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If you want to know who really controls Flotek Industries, Inc. (NYSE:FTK), then you'll have to look at the makeup of its share registry. Institutions will often hold stock in bigger companies, and we expect to see insiders owning a noticeable percentage of the smaller ones. I quite like to see at least a little bit of insider ownership. As Charlie Munger said 'Show me the incentive and I will show you the outcome.
Flotek Industries is a smaller company with a market capitalization of US$149m, so it may still be flying under the radar of many institutional investors. Taking a look at our data on the ownership groups (below), it seems that institutions own shares in the company. Let's delve deeper into each type of owner, to discover more about Flotek Industries.
What Does The Institutional Ownership Tell Us About Flotek Industries?
Institutional investors commonly compare their own returns to the returns of a commonly followed index. So they generally do consider buying larger companies that are included in the relevant benchmark index.
Flotek Industries already has institutions on the share registry. Indeed, they own a respectable stake in the company. This can indicate that the company has a certain degree of credibility in the investment community. However, it is best to be wary of relying on the supposed validation that comes with institutional investors. They too, get it wrong sometimes. It is not uncommon to see a big share price drop if two large institutional investors try to sell out of a stock at the same time. So it is worth checking the past earnings trajectory of Flotek Industries, (below). Of course, keep in mind that there are other factors to consider, too.
It would appear that 13% of Flotek Industries shares are controlled by hedge funds. That catches my attention because hedge funds sometimes try to influence management, or bring about changes that will create near term value for shareholders. North Sound Management, Inc. is currently the company's largest shareholder with 9.8% of shares outstanding. In comparison, the second and third largest shareholders hold about 6.9% and 6.6% of the stock. In addition, we found that John Gibson, the CEO has 1.2% of the shares allocated to their name.
Looking at the shareholder registry, we can see that 50% of the ownership is controlled by the top 20 shareholders, meaning that no single shareholder has a majority interest in the ownership.
While it makes sense to study institutional ownership data for a company, it also makes sense to study analyst sentiments to know which way the wind is blowing. Our information suggests that there isn't any analyst coverage of the stock, so it is probably little known.
Insider Ownership Of Flotek Industries
The definition of company insiders can be subjective and does vary between jurisdictions. Our data reflects individual insiders, capturing board members at the very least. The company management answer to the board and the latter should represent the interests of shareholders. Notably, sometimes top-level managers are on the board themselves.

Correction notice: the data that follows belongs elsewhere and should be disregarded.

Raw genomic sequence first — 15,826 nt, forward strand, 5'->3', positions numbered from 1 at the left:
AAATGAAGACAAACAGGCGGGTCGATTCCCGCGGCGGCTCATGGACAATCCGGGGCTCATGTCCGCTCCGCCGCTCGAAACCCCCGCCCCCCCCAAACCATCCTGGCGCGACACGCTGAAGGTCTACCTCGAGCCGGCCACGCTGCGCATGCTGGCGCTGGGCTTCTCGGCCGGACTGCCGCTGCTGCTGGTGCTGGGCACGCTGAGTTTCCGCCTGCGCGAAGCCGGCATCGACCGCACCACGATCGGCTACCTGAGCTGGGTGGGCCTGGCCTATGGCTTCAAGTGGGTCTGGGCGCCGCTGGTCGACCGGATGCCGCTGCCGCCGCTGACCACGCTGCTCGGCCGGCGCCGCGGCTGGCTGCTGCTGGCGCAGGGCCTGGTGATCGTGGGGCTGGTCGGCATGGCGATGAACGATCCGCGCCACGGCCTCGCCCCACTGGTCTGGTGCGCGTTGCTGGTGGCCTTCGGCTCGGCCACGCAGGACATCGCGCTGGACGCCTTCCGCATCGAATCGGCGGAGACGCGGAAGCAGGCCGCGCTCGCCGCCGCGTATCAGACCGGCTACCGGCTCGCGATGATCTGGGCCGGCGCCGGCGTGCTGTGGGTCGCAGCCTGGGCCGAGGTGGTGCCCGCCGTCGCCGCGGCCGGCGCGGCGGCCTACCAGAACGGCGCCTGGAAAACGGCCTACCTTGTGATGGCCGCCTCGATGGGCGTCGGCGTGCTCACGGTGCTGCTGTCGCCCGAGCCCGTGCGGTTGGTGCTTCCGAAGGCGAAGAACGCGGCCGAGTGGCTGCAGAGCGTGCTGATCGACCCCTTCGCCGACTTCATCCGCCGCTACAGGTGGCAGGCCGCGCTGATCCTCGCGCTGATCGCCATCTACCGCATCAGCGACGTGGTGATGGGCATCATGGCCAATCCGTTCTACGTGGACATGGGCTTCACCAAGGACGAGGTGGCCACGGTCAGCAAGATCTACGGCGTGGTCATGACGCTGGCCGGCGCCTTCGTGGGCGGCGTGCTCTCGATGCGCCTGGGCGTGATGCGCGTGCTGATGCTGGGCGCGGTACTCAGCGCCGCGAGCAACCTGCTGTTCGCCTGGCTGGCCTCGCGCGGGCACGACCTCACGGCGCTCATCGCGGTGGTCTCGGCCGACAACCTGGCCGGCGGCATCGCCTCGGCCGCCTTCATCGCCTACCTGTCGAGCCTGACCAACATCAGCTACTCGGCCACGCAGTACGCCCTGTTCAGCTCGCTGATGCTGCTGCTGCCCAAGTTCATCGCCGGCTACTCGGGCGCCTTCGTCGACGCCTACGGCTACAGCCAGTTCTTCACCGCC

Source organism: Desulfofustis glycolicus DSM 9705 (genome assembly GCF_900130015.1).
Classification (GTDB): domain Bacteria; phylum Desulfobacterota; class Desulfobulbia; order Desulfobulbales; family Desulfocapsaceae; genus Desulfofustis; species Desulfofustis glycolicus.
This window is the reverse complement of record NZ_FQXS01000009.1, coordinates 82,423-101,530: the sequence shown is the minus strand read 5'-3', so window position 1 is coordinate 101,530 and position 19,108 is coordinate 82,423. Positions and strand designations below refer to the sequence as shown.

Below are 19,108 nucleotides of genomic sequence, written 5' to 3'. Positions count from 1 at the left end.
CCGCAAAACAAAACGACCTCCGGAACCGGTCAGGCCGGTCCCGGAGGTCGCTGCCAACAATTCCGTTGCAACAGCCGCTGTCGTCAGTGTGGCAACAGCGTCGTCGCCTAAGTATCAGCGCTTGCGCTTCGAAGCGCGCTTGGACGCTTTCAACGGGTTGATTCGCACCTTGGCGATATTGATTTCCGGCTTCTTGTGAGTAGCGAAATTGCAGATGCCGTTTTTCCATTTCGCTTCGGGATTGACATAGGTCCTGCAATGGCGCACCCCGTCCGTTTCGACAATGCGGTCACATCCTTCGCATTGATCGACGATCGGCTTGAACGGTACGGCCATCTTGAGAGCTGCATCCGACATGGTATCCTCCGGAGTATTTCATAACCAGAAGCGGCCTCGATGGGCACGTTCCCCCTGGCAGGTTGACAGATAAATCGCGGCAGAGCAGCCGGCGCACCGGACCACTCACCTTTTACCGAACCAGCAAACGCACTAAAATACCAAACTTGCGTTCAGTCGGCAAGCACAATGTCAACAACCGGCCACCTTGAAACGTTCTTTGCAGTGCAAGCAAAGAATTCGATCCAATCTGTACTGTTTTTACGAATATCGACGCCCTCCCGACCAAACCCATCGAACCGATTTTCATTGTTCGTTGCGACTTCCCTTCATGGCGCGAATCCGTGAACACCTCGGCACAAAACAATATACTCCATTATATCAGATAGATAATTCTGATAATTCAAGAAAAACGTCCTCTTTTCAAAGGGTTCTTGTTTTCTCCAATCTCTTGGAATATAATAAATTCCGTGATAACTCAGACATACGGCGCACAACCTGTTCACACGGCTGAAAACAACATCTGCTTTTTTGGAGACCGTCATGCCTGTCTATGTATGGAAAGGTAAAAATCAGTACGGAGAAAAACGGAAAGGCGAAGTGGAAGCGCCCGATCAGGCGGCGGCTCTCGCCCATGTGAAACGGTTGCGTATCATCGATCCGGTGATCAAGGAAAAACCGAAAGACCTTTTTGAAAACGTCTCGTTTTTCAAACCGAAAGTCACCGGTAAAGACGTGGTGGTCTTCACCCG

Insider ownership is positive when it signals leadership are thinking like the true owners of the company. However, high insider ownership can also give immense power to a small group within the company. This can be negative in some circumstances.
I can report that insiders do own shares in Flotek Industries, Inc.. In their own names, insiders own US$14m worth of stock in the US$149m company. This shows at least some alignment, but I usually like to see larger insider holdings. You can click here to see if those insiders have been buying or selling.
General Public Ownership
The general public holds a 43% stake in Flotek Industries. While this group can't necessarily call the shots, it can certainly have a real influence on how the company is run.
While it is well worth considering the different groups that own a company, there are other factors that are even more important. Like risks, for instance. Every company has them, and we've spotted 4 warning signs for Flotek Industries (of which 2 make us uncomfortable!) you should know about.
Of course this may not be the best stock to buy. Therefore, you may wish to see our free collection of interesting prospects boasting favorable financials.
NB: Figures in this article are calculated using data from the last twelve months, which refer to the 12-month period ending on the last date of the month the financial statement is dated. This may not be consistent with full year annual report figures.
This article by Simply Wall St is general in nature. It does not constitute a recommendation to buy or sell any stock, and does not take account of your objectives, or your financial situation. We aim to bring you long-term focused analysis driven by fundamental data. Note that our analysis may not factor in the latest price-sensitive company announcements or qualitative material. Simply Wall St has no position in any stocks mentioned.
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